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Craniomandibular osteopathy (CMO), also known as “Lion Jaw” and “Westie Jaw”, is an inherited disease which commonly becomes noticeable within 3 to 8 months of age. CMO is generally “self-limiting” in that, once the puppy reaches one year of age, the disease usually will not worsen. Any excessive bone growth which has occurred may not go away and, if it affects the function of the jaw either in mobility or pain, the excessive bone may have to be surgically removed or special diets and adjustments made to his lifestyle.
The simple definition of craniomandibular osteopathy is “enlarged jaw” affecting primarily the mandible, tympanic bullae and occasionally other bones of the head.
This disease, as noted above, is inherited and usually presents in your puppy somewhere between 3 and 8 months of age, with excessive and abnormal bony growth continuing until about the age of 1 year before subsiding. Here are some of the symptoms you would likely see in your puppy if this condition exists:
There are no specific types of this disease except as that which relates to the severity of the excessive abnormal bony growth. The disease presents usually in the first six months of life and slows down and regresses at approximately one year of life. Once this cycle concludes, the abnormal excessive bony growth not only regresses but sometimes has been noted to recede completely.
Craniomandibular Osteopathy (CMO) in dogs is a condition which is inherited, though the exact etiology is not known but an autosomal (chromosomal) mode of inheritance is a possibility in West Highland White Terriers. The breeds most commonly affected by this condition are:
Less commonly found in these breeds:
If you notice that your puppy seems to be experiencing pain when opening and closing the mouth or with chewing or if you notice that the jaw seems larger than it should in proportion to the size of his head, call your veterinary professional and schedule an examination as soon as possible. Be sure to be prepared to give a complete history to your vet regarding which of the above symptoms you have noted, the severity and the duration of those symptoms and if you have noted anything else not specified above which seems abnormal or unusual for your puppy. Your vet will need to do a physical examination and will likely need some additional testing to differentiate your puppy’s clinical signs from a number of other signs which are similar that signal other diseases and conditions. The additional testing he will likely require would be radiographic (x-ray) imaging, complete blood count (CBC), chemical blood profile and biochemistry levels.
The veterinarian may also require additional blood testing to rule out fungal and bacterial infections. The radiographic imaging (x-ray) that will be needed will be of the head and skull as this will show any abnormal or excessive bone growth. Your puppy may need some light anesthesia to accomplish this test. There is a rare possibility that a bone specimen may be needed to rule out neoplasia, osteomyelitis (bone infection) and hypertrophic osteodystrophy (bone disease which restricts blood flow to the joint).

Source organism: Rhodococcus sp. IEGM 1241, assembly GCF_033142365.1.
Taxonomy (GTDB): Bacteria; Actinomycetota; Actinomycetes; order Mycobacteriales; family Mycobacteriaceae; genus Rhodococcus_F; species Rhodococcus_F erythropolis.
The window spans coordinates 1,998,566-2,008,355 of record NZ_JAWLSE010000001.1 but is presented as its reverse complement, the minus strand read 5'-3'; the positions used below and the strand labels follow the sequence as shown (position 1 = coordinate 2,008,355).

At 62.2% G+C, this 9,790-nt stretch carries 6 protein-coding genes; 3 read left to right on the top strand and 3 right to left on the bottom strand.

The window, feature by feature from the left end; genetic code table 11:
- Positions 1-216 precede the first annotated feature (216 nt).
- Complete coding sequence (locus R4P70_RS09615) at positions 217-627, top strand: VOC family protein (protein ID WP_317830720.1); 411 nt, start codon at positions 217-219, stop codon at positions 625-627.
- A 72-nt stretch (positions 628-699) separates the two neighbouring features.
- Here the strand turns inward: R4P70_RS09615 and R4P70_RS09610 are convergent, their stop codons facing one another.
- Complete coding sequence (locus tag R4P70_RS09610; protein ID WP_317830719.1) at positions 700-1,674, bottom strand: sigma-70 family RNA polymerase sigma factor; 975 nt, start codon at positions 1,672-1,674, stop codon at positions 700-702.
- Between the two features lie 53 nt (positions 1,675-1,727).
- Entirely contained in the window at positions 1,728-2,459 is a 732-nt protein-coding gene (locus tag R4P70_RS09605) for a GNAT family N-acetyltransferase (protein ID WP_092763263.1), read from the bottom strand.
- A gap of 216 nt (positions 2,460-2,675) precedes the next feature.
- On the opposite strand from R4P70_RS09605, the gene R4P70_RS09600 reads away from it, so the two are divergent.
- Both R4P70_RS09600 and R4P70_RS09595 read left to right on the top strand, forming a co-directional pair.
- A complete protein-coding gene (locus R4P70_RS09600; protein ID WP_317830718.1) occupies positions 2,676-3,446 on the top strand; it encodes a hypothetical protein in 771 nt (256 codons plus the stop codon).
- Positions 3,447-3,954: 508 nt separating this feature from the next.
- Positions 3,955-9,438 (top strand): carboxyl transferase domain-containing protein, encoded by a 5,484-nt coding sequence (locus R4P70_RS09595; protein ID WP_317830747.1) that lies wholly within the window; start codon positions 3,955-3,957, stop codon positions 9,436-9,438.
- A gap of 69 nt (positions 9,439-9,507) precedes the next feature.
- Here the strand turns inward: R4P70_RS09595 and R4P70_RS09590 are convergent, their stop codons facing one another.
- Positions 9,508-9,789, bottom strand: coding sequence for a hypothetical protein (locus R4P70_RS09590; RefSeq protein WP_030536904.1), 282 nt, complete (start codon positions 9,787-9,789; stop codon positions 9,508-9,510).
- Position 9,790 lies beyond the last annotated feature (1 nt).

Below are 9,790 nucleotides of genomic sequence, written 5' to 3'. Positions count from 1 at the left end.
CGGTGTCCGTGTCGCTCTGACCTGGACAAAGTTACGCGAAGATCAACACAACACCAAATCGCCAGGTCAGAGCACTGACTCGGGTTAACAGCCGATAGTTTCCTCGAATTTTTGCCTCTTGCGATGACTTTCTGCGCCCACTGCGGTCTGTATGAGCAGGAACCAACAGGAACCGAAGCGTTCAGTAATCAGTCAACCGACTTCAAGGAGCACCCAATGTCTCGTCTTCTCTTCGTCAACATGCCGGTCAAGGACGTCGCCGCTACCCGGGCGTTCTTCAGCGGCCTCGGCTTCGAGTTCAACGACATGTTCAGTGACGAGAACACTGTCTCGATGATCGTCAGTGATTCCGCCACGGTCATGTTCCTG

There is currently no treatment for craniomandibular osteopathy (CMO) which will slow the progression of the abnormal and excessive bony growth of the jaw bones. The excessive bony growth will stop on its own at about one year of age and the excessive bone generally will regress or even recede completely. Since this condition is “self-limiting”, treatment of the symptoms (pain with movement, fever, appetite issues) will likely be the best course of action in the short term.
If the excessive bone growth inhibits the function of the jaw, for example, if the bony growth prevents the jaw from opening and closing or continues to cause too much pain for the puppy to eat, then there are surgical options available to remove the abnormal, excessive bony tissue as well as dietary changes which could be incorporated to help the puppy gets his nutrition. Your veterinary professional will consider all of these options as he develops his treatment plan for your puppy and will provide his best advice and recommendations for keeping your puppy comfortable while the condition runs its course.
It is hoped that knowing this condition is temporary will provide some encouragement for you while you cope with adjustments that may be required to help your puppy through this period of his life. Puppies who are suffering from severe excessive bony growth and are having problems eating may need a special diet of high calorie soups, broths or other liquids to get appropriate nourishment during this period of growth. If the dog is unable to tolerate receiving nourishment in this manner, a feeding tube inserted into the esophagus or stomach may be the only other option for nutrition during this period of growth.
Also, knowing that the condition is hereditary should also serve to emphasize the negative consequences of any planned future breeding of both this puppy as well as any siblings in your household or kennel. This trait is not one which is in the best interests of maintaining the purity of the breed. You should also be aware that, in the end, the amount of extra bony growth around the jaw can have an effect on the quality of your dog’s life even after the disease has stopped. Though this disease is not generally a fatal one, you also need to be aware that your dog may require a special diet or even the feeding tube for the rest of his life.
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